WTO Warns Global Trade Slowdown To Accelerate In Q4

Speaking at an event in Rio de Janiero last month, WTO Director General Roberto Azevêdo delivered an ominous prediction: As optimistic reports suggested that the two sides would soon restart substantive talks, Azevedo told his audience that the trade war between the US and China was far from over.

"To be honest, I don’t think it’s over. They have lots of ammunition and it can expand to other areas beyond just tariffs...and trade," he said.

And now, the WTO's forward-looking indicator is showing a similar conclusion. According to an update released on Thursday, the WTO's World Trade Outlook Indicator shows that trade is slowing again in Q4 for the second straight quarter.


The indicator showed declines in all seven of the drivers of trade that it tracks, with an overall reading of 98.6, the lowest since October 2016, and lower than the 100.3 reading from he previous quarter. Any reading below 100 is indicative of below trend growth. The biggest driver of the index's drop was a decline in export orders, which sunk to 96.6, it lowest reading since the depths of the eurozone crisis in 2012.

World trade volume already slowed dramatically in Q3 with September's 1.2% drop in world trade the biggest drop since April 2017.


Readings for car production and sales (96.9), electronic components (93.9), and agricultural raw materials (97.2) all moved from on-trend to below trend, while international air freight (100.0) and container port throughput (101.2) dipped but remained on trend.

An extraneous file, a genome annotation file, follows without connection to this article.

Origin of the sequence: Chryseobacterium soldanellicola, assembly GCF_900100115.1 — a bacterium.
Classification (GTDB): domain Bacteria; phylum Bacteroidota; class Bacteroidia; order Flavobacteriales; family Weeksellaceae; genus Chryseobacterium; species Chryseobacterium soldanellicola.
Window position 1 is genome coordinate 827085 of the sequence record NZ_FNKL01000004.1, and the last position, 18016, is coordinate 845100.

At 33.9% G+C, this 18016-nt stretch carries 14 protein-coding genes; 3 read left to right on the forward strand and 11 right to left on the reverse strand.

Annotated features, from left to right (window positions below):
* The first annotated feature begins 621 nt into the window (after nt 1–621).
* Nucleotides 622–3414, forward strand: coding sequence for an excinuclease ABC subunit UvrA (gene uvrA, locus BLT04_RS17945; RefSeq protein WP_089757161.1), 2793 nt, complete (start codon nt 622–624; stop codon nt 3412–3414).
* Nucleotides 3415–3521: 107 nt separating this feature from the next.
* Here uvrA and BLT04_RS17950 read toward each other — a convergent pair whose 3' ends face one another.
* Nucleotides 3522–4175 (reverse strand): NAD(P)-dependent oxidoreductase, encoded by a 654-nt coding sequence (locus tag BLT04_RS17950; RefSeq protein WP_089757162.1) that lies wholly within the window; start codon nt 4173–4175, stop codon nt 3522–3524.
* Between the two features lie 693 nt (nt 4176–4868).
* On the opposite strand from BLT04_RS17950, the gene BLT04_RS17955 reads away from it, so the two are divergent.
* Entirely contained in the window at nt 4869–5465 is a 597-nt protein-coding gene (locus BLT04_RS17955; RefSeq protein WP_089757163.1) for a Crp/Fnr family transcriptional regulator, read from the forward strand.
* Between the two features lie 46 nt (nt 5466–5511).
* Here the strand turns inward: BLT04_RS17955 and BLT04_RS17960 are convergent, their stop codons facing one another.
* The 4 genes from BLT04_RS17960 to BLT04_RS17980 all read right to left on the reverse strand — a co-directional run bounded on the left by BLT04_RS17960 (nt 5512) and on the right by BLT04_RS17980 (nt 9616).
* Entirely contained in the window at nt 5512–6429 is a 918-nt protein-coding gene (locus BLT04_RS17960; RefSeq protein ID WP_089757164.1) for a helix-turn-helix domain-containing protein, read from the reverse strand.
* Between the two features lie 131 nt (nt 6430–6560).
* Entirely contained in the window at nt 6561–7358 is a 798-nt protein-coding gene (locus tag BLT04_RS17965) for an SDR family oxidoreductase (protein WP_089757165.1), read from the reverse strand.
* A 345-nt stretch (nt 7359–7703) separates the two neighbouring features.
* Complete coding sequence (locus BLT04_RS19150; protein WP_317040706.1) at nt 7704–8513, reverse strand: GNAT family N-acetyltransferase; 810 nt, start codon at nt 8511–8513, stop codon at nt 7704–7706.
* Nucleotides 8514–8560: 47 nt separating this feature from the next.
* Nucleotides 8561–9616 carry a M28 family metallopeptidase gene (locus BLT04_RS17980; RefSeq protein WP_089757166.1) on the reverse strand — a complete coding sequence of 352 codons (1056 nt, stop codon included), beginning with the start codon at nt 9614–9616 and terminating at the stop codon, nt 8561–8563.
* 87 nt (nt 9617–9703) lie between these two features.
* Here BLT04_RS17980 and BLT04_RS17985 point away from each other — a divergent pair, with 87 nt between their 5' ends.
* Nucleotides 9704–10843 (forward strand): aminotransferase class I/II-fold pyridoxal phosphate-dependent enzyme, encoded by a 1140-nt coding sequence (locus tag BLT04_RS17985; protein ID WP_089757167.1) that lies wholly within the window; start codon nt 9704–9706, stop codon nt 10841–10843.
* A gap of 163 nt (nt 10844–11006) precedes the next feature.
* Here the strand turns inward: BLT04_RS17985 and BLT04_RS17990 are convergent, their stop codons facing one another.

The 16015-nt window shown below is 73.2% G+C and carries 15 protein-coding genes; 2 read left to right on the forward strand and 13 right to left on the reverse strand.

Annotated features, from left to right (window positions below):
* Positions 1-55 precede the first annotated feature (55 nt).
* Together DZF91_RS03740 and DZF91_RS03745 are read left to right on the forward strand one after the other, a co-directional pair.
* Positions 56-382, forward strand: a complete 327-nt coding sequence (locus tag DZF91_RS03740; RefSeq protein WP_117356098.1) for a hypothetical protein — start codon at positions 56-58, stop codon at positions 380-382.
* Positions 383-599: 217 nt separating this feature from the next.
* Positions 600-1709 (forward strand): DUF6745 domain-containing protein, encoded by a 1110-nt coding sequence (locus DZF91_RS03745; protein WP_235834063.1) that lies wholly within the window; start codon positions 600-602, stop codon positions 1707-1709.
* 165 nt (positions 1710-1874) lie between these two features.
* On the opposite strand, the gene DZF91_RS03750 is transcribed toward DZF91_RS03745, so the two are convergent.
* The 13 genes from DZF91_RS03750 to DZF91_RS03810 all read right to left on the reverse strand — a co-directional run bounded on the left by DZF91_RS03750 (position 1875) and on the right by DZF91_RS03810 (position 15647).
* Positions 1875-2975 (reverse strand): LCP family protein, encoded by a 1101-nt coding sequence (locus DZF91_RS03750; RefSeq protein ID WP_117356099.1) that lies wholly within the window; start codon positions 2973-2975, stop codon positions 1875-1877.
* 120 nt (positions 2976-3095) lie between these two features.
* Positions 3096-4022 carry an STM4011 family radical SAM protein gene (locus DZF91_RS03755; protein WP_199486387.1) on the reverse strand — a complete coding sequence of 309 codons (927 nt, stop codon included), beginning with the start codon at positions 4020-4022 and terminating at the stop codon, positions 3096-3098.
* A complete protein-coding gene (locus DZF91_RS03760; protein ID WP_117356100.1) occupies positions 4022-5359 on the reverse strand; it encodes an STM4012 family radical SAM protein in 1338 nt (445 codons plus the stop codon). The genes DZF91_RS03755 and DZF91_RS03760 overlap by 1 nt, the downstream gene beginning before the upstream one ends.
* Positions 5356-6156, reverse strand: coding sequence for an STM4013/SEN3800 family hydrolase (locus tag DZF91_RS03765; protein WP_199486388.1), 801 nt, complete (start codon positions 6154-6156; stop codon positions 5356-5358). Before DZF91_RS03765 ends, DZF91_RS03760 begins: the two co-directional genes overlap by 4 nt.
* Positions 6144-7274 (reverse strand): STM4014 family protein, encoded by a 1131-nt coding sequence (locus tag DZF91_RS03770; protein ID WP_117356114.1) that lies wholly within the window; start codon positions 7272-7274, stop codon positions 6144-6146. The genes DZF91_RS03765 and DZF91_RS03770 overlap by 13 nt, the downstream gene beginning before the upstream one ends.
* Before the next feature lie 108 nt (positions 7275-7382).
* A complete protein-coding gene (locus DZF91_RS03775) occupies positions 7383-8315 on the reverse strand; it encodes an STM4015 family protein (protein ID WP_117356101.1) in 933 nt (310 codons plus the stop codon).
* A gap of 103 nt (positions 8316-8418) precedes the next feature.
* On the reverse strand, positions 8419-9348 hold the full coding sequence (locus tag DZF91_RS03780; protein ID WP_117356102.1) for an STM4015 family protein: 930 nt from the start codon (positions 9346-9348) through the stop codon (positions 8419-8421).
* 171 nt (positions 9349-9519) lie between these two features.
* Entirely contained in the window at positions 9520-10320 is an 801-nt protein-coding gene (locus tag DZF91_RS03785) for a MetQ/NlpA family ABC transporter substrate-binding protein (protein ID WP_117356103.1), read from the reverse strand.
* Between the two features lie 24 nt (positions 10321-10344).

The WTO's gauge has historically been a reliable indicator.


The latest results are consistent with the WTO's downgraded outlook for global trade, which it issued back in September as trade tensions between the US and China flared and before the US, Canada and Mexico agreed to the final framework for Nafta 2.0. The WTO expects trade growth to slow to 3.9% in 2018, and 3.7% in 2019, from 4.7% in 2017.

While Trump's meeting with Chinese President Xi Jinping later this week holds some hope of progress, most Wall Street analysts agree that an accord is unlikely: The best we can hope for is that the two leaders create a "pathway" to further talks. Until that happens, the outlook for trade growth will likely remain dim.